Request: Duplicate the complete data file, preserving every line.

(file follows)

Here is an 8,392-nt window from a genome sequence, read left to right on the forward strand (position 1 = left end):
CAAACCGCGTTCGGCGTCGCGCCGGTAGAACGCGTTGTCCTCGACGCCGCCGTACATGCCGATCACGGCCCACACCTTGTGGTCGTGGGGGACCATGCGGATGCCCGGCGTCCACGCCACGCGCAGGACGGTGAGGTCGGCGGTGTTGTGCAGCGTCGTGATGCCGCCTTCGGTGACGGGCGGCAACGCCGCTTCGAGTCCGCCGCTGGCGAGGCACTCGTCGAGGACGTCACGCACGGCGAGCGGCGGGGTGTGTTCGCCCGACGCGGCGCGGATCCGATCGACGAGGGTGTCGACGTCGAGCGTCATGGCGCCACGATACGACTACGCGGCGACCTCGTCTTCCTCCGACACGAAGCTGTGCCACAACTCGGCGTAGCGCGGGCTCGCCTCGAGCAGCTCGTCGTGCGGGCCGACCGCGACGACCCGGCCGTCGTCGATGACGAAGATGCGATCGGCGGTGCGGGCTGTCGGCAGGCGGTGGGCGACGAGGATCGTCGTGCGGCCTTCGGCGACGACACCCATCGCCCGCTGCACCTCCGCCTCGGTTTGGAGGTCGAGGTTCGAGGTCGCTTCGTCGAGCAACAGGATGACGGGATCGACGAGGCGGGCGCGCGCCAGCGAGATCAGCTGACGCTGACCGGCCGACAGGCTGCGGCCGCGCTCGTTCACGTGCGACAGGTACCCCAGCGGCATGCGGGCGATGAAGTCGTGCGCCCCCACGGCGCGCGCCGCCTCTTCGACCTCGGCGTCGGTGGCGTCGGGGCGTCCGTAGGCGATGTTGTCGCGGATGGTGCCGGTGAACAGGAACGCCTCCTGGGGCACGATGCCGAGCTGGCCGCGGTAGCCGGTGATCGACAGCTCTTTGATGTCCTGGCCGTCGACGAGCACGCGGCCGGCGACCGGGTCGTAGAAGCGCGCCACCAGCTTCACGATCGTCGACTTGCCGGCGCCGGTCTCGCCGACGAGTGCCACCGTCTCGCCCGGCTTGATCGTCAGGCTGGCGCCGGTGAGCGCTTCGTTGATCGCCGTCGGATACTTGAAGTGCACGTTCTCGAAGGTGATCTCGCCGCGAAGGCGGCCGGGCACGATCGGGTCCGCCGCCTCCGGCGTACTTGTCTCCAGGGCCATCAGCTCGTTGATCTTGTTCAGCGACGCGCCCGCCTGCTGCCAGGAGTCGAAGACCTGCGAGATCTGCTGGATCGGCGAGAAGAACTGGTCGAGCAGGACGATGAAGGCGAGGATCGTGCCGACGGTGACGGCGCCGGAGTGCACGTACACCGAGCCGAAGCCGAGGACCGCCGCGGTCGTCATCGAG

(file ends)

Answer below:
Here is an 8,392-nt window from a genome sequence, read left to right on the forward strand (position 1 = left end):
CAAACCGCGTTCGGCGTCGCGCCGGTAGAACGCGTTGTCCTCGACGCCGCCGTACATGCCGATCACGGCCCACACCTTGTGGTCGTGGGGGACCATGCGGATGCCCGGCGTCCACGCCACGCGCAGGACGGTGAGGTCGGCGGTGTTGTGCAGCGTCGTGATGCCGCCTTCGGTGACGGGCGGCAACGCCGCTTCGAGTCCGCCGCTGGCGAGGCACTCGTCGAGGACGTCACGCACGGCGAGCGGCGGGGTGTGTTCGCCCGACGCGGCGCGGATCCGATCGACGAGGGTGTCGACGTCGAGCGTCATGGCGCCACGATACGACTACGCGGCGACCTCGTCTTCCTCCGACACGAAGCTGTGCCACAACTCGGCGTAGCGCGGGCTCGCCTCGAGCAGCTCGTCGTGCGGGCCGACCGCGACGACCCGGCCGTCGTCGATGACGAAGATGCGATCGGCGGTGCGGGCTGTCGGCAGGCGGTGGGCGACGAGGATCGTCGTGCGGCCTTCGGCGACGACACCCATCGCCCGCTGCACCTCCGCCTCGGTTTGGAGGTCGAGGTTCGAGGTCGCTTCGTCGAGCAACAGGATGACGGGATCGACGAGGCGGGCGCGCGCCAGCGAGATCAGCTGACGCTGACCGGCCGACAGGCTGCGGCCGCGCTCGTTCACGTGCGACAGGTACCCCAGCGGCATGCGGGCGATGAAGTCGTGCGCCCCCACGGCGCGCGCCGCCTCTTCGACCTCGGCGTCGGTGGCGTCGGGGCGTCCGTAGGCGATGTTGTCGCGGATGGTGCCGGTGAACAGGAACGCCTCCTGGGGCACGATGCCGAGCTGGCCGCGGTAGCCGGTGATCGACAGCTCTTTGATGTCCTGGCCGTCGACGAGCACGCGGCCGGCGACCGGGTCGTAGAAGCGCGCCACCAGCTTCACGATCGTCGACTTGCCGGCGCCGGTCTCGCCGACGAGTGCCACCGTCTCGCCCGGCTTGATCGTCAGGCTGGCGCCGGTGAGCGCTTCGTTGATCGCCGTCGGATACTTGAAGTGCACGTTCTCGAAGGTGATCTCGCCGCGAAGGCGGCCGGGCACGATCGGGTCCGCCGCCTCCGGCGTACTTGTCTCCAGGGCCATCAGCTCGTTGATCTTGTTCAGCGACGCGCCCGCCTGCTGCCAGGAGTCGAAGACCTGCGAGATCTGCTGGATCGGCGAGAAGAACTGGTCGAGCAGGACGATGAAGGCGAGGATCGTGCCGACGGTGACGGCGCCGGAGTGCACGTACACCGAGCCGAAGCCGAGGACCGCCGCGGTCGTCATCGAG